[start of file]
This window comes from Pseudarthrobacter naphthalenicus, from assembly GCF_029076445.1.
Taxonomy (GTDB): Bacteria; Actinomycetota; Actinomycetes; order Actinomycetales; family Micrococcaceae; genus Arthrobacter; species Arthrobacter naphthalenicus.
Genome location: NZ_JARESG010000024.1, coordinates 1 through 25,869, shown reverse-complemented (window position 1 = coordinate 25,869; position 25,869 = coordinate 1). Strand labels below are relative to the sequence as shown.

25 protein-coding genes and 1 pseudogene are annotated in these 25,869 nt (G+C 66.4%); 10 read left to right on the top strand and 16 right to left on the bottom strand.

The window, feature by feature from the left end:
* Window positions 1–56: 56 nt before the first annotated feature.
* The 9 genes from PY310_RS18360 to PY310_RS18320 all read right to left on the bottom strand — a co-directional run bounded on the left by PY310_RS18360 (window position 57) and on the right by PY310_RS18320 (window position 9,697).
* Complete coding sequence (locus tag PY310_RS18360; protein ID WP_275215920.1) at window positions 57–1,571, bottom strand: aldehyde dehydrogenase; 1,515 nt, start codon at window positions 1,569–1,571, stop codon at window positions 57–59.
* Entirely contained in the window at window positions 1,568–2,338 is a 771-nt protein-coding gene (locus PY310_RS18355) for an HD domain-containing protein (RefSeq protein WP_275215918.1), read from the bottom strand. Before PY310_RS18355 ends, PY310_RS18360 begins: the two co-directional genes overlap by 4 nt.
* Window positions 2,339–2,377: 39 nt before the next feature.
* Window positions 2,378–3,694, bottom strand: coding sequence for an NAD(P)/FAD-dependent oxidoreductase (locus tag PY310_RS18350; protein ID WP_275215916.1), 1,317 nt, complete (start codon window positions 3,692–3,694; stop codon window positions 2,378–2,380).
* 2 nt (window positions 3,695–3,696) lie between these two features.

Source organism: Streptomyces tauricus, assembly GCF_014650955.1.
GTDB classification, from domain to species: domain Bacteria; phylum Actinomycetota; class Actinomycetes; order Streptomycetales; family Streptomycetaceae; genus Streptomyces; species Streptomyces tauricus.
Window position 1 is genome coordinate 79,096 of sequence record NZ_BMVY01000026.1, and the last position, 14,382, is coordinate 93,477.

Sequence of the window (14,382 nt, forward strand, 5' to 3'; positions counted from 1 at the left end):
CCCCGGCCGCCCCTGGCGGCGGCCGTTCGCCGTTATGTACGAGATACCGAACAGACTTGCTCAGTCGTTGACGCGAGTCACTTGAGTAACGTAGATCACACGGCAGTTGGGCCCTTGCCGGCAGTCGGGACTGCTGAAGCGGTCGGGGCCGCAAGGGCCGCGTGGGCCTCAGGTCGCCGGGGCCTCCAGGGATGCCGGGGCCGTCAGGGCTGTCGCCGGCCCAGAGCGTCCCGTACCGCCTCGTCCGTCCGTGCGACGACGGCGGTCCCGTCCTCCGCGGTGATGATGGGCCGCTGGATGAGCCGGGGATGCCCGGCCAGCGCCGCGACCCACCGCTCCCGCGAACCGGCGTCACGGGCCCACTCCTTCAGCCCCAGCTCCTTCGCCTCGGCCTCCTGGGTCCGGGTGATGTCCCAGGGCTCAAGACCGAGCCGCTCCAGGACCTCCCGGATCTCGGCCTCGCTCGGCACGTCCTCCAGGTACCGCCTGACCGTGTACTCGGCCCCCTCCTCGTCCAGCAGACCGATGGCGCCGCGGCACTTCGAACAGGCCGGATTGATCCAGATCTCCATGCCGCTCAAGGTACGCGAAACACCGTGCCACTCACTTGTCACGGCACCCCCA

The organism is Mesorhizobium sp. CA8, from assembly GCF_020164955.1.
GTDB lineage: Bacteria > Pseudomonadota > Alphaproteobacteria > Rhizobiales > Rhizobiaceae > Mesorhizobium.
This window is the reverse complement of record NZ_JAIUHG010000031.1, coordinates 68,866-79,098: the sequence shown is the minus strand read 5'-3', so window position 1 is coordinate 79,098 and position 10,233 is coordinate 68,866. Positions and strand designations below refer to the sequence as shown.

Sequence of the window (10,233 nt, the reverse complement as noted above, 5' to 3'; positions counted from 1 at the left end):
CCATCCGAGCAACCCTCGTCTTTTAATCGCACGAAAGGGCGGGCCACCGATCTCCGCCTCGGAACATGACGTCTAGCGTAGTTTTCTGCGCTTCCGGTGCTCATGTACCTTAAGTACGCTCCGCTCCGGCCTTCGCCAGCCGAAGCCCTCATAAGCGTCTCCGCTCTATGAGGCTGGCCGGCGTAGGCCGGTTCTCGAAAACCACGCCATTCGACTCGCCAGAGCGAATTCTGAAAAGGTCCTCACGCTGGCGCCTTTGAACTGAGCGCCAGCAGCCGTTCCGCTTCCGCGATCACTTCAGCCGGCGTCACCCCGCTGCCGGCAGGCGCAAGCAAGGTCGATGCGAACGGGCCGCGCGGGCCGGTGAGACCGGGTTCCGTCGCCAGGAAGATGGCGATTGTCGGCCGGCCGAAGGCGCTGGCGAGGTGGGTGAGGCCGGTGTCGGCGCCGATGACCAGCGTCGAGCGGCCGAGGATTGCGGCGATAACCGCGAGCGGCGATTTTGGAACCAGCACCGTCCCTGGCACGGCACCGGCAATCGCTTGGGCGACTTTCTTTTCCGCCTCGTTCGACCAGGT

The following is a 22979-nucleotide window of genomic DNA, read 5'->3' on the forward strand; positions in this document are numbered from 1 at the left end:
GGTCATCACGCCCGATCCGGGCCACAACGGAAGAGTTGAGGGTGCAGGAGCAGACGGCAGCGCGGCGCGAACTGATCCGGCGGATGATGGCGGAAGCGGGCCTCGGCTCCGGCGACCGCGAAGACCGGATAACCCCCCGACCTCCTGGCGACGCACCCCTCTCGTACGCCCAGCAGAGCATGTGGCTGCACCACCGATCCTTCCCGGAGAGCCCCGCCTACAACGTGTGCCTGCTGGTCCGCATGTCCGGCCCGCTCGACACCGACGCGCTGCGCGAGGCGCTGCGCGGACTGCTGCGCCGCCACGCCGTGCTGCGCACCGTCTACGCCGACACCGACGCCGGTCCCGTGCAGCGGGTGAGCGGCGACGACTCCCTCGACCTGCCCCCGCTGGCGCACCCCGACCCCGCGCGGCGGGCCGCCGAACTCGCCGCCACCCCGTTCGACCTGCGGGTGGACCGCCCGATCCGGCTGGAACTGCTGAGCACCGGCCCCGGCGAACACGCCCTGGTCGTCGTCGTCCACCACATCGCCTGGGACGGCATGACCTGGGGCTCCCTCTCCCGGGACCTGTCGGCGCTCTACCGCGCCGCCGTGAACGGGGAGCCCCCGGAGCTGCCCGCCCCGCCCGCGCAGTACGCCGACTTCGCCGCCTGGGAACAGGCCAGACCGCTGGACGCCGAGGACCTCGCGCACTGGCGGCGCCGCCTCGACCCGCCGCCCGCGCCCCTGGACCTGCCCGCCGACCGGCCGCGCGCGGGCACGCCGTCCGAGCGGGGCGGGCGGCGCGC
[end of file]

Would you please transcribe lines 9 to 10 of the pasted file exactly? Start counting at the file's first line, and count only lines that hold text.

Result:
* Entirely contained in the window at window positions 1,568–2,338 is a 771-nt protein-coding gene (locus PY310_RS18355) for an HD domain-containing protein (RefSeq protein WP_275215918.1), read from the bottom strand. Before PY310_RS18355 ends, PY310_RS18360 begins: the two co-directional genes overlap by 4 nt.
* Window positions 2,339–2,377: 39 nt before the next feature.